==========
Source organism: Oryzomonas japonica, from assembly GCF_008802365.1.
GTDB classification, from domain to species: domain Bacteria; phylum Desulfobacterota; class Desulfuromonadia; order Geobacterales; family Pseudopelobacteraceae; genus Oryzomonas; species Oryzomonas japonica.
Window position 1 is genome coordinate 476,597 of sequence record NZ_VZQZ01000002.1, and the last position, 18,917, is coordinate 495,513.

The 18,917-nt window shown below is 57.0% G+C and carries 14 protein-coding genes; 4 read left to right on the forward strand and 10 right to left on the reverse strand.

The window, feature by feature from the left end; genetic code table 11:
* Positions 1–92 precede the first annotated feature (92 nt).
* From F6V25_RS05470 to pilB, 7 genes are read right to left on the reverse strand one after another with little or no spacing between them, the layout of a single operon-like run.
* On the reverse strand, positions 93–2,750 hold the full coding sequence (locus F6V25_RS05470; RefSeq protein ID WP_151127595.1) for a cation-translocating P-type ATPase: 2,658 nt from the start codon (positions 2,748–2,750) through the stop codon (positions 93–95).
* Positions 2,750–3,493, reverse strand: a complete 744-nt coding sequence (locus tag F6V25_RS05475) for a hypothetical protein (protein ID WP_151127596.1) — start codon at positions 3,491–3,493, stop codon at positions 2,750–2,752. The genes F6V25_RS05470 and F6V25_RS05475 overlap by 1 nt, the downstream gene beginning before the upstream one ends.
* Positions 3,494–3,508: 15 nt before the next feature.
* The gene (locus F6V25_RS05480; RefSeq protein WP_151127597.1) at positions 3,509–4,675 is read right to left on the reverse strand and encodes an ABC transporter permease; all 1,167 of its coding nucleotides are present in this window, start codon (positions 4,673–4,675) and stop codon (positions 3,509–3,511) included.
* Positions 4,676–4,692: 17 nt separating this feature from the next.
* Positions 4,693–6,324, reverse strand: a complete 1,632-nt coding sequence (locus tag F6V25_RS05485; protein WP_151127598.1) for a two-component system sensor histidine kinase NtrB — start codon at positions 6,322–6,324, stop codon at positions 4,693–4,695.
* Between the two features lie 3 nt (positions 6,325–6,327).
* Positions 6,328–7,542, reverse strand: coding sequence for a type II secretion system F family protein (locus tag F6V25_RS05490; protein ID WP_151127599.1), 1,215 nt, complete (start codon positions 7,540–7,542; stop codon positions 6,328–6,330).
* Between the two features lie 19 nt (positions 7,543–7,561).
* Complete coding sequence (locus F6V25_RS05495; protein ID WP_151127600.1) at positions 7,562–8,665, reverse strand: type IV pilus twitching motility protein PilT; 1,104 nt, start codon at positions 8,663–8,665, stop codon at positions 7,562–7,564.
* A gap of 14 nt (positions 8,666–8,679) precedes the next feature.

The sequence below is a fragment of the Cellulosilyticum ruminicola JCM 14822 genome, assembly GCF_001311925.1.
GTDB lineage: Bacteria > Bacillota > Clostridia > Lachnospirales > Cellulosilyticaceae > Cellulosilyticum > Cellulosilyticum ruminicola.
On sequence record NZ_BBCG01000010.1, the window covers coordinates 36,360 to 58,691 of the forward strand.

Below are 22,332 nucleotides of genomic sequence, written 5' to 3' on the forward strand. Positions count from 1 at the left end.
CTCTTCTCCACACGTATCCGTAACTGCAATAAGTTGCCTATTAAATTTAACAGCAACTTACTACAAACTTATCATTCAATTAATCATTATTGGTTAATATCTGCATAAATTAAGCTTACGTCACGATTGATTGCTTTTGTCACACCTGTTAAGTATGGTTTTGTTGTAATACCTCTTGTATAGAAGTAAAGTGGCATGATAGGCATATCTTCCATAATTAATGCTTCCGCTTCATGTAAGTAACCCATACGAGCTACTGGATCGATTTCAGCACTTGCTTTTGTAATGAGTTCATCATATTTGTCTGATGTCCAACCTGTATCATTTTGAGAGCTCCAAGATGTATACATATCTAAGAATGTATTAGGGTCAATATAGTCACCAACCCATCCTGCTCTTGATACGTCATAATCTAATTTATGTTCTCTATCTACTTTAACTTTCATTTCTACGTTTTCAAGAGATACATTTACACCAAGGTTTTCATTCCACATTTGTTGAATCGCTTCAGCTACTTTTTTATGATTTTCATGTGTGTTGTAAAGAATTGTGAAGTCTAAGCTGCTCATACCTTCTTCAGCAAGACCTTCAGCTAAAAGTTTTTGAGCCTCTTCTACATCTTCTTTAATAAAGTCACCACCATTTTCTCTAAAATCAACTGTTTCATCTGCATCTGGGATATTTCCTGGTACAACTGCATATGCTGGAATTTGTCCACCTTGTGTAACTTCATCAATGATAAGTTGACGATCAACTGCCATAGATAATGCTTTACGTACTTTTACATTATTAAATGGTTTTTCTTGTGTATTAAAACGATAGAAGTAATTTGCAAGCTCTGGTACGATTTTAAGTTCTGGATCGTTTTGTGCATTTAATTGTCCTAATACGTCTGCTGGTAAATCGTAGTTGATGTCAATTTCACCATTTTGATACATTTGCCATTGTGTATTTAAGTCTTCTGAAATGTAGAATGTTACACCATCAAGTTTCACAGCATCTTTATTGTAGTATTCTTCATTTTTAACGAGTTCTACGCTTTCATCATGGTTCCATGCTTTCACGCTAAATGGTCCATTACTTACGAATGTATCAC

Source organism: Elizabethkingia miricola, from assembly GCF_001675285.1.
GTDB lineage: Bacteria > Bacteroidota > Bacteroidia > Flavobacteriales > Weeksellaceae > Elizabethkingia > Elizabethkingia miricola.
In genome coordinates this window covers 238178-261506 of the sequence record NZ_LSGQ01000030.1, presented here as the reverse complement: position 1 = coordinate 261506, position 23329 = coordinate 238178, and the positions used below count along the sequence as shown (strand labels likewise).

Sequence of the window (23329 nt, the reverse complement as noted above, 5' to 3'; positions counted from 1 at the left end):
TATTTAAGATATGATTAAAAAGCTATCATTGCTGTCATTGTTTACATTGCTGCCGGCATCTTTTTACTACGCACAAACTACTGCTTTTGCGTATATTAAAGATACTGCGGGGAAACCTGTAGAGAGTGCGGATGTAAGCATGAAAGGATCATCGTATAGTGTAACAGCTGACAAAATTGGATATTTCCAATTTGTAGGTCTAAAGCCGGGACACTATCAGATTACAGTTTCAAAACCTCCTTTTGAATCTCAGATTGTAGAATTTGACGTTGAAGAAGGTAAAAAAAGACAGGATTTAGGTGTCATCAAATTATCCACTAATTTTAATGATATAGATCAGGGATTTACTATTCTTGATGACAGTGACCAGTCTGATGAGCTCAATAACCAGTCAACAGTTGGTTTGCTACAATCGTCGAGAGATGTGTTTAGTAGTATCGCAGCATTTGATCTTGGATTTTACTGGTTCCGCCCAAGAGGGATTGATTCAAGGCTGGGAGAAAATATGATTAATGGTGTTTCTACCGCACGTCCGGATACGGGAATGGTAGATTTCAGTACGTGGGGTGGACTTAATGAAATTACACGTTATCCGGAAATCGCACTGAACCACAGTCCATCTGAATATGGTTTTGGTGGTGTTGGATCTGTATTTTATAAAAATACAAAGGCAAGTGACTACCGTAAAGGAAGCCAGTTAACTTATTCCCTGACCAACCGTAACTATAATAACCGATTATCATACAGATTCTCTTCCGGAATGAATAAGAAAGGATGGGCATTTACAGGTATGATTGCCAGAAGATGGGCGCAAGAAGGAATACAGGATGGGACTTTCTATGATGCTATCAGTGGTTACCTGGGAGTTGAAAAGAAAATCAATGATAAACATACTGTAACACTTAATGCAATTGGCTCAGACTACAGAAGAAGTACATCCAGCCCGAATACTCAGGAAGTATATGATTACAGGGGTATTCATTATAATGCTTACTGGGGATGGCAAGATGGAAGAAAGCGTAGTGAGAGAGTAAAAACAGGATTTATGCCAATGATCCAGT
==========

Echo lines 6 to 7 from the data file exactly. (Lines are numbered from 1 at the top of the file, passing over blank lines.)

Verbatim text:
* Positions 1–92 precede the first annotated feature (92 nt).
* From F6V25_RS05470 to pilB, 7 genes are read right to left on the reverse strand one after another with little or no spacing between them, the layout of a single operon-like run.